The 20th Century New York abstract artist Ad Reinhardt once said:
"The more stuff in it, the busier the work of art, the worse it is. More is less. Less is more."
And Ludwig Mies van der Rohe used "less is more" to describe his minimalist style of architecture.
But does this same "less is more" philosophy apply in the 21st Century when it comes to digital advertising with Google Ads? To find out, I've been comparing how responsive ads perform against image ads (banners) on the Google Display Network (GDN).
For many years, the GDN only supported basic text ads like this:
or image ads. The image ads had to created in one or more of a number of standard sizes such as the banner (468 x 60), the leaderboard (728 x 90), the skyscraper (120 x 600), etc.
The number of available ad formats increased over the years and, at the time of writing, there are 18 different ad sizes available worldwide, plus additional ones which are only available in certain countries.
To make life easier for advertisers, Google provided tools to help them create basic image ads. But if you really wanted to do the job properly you needed to use a low-cost banner designing tool or, better still, get a professional graphic designer to create your banners for you. And to give your ads the best chance of appearing on as many different websites as possible you needed to make sure that you created them in all of the standard ad sizes.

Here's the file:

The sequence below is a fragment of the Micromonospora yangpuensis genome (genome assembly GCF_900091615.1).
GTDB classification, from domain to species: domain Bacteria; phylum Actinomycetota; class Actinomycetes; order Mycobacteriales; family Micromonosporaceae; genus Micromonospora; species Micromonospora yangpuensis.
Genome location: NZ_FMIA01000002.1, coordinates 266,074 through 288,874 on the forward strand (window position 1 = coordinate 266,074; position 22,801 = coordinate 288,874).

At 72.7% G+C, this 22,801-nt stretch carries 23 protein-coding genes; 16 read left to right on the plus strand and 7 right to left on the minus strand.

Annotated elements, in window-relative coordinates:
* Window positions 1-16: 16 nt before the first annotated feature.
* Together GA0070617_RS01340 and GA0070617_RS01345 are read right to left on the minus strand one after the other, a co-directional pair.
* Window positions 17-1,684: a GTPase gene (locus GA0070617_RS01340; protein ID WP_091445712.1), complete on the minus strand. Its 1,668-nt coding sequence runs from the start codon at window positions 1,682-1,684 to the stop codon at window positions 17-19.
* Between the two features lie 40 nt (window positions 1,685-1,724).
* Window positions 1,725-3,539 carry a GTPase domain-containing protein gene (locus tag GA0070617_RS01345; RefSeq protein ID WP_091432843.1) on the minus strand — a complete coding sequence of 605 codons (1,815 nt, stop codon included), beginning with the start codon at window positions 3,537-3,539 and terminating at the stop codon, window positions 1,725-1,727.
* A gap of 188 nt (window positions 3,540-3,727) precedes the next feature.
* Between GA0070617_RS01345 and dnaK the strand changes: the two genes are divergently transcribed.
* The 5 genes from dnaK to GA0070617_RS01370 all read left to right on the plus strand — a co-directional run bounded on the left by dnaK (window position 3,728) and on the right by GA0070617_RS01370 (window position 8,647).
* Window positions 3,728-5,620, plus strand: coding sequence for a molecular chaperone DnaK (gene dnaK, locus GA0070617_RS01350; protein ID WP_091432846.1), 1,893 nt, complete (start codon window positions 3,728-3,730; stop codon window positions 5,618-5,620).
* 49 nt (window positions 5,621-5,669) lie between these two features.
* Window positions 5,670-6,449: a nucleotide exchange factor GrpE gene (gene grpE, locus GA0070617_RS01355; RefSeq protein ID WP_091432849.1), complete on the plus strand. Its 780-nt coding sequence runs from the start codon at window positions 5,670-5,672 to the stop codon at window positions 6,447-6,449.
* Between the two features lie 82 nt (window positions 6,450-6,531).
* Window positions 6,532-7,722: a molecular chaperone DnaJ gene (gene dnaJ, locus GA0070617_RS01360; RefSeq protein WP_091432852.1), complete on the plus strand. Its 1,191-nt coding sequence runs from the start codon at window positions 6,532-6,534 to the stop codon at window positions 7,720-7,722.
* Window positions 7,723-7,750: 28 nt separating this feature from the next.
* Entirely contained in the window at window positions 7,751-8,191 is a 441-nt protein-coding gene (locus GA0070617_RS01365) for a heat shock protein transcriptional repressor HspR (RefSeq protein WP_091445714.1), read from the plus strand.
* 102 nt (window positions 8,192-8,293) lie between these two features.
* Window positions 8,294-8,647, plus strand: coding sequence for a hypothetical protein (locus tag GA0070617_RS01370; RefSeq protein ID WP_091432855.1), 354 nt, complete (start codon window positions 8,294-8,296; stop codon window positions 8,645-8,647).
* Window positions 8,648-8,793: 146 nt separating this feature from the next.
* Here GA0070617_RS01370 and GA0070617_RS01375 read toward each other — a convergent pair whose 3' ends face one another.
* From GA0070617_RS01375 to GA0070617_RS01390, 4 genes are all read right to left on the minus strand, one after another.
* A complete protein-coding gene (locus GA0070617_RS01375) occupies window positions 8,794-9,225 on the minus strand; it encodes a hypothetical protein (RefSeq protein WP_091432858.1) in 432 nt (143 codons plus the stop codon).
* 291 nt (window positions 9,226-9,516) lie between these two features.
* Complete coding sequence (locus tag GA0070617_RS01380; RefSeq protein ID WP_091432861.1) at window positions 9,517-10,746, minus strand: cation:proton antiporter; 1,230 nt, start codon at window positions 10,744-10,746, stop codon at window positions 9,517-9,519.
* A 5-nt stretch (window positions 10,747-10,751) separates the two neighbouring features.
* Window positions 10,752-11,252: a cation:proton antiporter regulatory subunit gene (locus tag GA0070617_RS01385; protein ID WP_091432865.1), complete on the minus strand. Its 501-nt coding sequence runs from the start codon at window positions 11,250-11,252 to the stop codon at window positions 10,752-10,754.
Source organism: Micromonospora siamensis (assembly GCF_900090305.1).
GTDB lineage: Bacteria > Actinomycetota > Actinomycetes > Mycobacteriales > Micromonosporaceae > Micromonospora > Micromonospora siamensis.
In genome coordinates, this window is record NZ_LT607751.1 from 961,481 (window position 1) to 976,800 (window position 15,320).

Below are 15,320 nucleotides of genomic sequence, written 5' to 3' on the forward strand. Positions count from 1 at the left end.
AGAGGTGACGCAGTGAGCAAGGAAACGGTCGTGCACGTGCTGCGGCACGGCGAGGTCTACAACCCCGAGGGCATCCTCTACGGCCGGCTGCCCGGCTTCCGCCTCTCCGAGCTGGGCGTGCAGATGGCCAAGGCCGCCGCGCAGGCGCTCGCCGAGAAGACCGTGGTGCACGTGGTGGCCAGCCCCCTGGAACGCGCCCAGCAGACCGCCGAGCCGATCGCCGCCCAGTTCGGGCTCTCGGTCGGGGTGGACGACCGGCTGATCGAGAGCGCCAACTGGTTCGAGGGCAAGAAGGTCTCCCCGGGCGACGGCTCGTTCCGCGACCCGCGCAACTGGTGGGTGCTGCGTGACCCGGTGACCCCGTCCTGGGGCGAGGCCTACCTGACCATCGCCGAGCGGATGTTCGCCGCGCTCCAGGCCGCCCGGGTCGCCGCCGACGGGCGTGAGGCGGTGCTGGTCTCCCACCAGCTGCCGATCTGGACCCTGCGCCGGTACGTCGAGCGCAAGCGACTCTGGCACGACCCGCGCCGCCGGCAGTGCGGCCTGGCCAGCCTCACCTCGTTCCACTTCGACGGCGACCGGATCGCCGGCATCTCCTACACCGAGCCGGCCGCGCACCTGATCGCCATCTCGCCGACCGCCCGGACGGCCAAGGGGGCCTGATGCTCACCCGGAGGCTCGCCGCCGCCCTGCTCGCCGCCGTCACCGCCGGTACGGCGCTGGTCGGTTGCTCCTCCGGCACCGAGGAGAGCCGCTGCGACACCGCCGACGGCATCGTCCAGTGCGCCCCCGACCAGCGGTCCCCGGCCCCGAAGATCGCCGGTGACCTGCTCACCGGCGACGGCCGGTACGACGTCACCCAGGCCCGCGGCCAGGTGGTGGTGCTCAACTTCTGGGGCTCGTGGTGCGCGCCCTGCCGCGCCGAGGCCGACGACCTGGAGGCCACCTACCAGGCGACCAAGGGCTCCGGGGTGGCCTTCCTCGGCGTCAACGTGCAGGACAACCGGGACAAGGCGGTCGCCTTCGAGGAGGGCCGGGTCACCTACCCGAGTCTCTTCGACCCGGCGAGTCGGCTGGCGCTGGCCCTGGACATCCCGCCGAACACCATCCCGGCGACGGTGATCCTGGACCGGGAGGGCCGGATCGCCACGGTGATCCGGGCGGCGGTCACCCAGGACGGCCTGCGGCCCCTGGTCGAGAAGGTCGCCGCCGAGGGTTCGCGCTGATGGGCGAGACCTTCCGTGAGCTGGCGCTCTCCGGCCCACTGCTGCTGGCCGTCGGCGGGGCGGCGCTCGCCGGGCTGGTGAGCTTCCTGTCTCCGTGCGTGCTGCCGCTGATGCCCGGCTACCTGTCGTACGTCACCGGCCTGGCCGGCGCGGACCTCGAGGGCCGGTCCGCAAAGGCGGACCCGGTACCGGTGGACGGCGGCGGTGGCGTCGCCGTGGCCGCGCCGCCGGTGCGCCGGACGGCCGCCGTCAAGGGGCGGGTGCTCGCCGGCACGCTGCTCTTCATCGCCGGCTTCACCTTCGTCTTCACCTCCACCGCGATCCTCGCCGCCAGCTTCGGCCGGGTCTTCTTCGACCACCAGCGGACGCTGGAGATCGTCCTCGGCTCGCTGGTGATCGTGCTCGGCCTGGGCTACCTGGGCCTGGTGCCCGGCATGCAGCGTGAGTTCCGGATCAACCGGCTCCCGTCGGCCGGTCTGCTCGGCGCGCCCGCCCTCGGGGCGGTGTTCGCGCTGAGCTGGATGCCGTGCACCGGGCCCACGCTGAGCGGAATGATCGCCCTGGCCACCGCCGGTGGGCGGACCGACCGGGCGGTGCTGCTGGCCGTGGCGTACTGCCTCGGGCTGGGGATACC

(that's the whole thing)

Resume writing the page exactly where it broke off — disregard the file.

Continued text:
Here are some examples of professionally designed image ads from a client I worked with a couple of years ago. Note how there's the option to have animation in your ads as well as text and pictures.
They look pretty good, don't they?
Just like a responsive website, a responsive display ad will adjust itself to fit into the space available on the website where it is being shown. This means you don't need to spend ages creating ads in each of the many ad sizes that exist for image ads.
Instead you just give Google a selection of images and a choice of headlines and body text for your ads and it will create responsive ads for you.
Here's an example of a responsive ad for the Ecosia search engine appearing as a skyscraper alongside a list of stories on the Evening Standard website:
And from the same website, here are a couple of responsive ads (in a square format rather than a skyscraper) appearing at the end of a news article:
Google constructs these responsive ads automatically. All you have to do is go into your Google Ads account, create a Display campaign (such as a remarketing one), type in a variety of headlines and ad copy, and then let Google scrape your website for suitable images. If there are no suitable images on your site then you can upload new ones to your Google Ads account or choose from a variety of stock images.
Clearly the responsive ads win in terms of being much simpler and quicker to create. They also make it easier to test out different ad copy and images.
But are they actually any good at attracting attention and getting people to click?
When responsive ads were first introduced, I assumed they wouldn't perform as well as professionally designed image ads. After all, image ads tend to be more eye catching and less prone to blending into the rest of the website.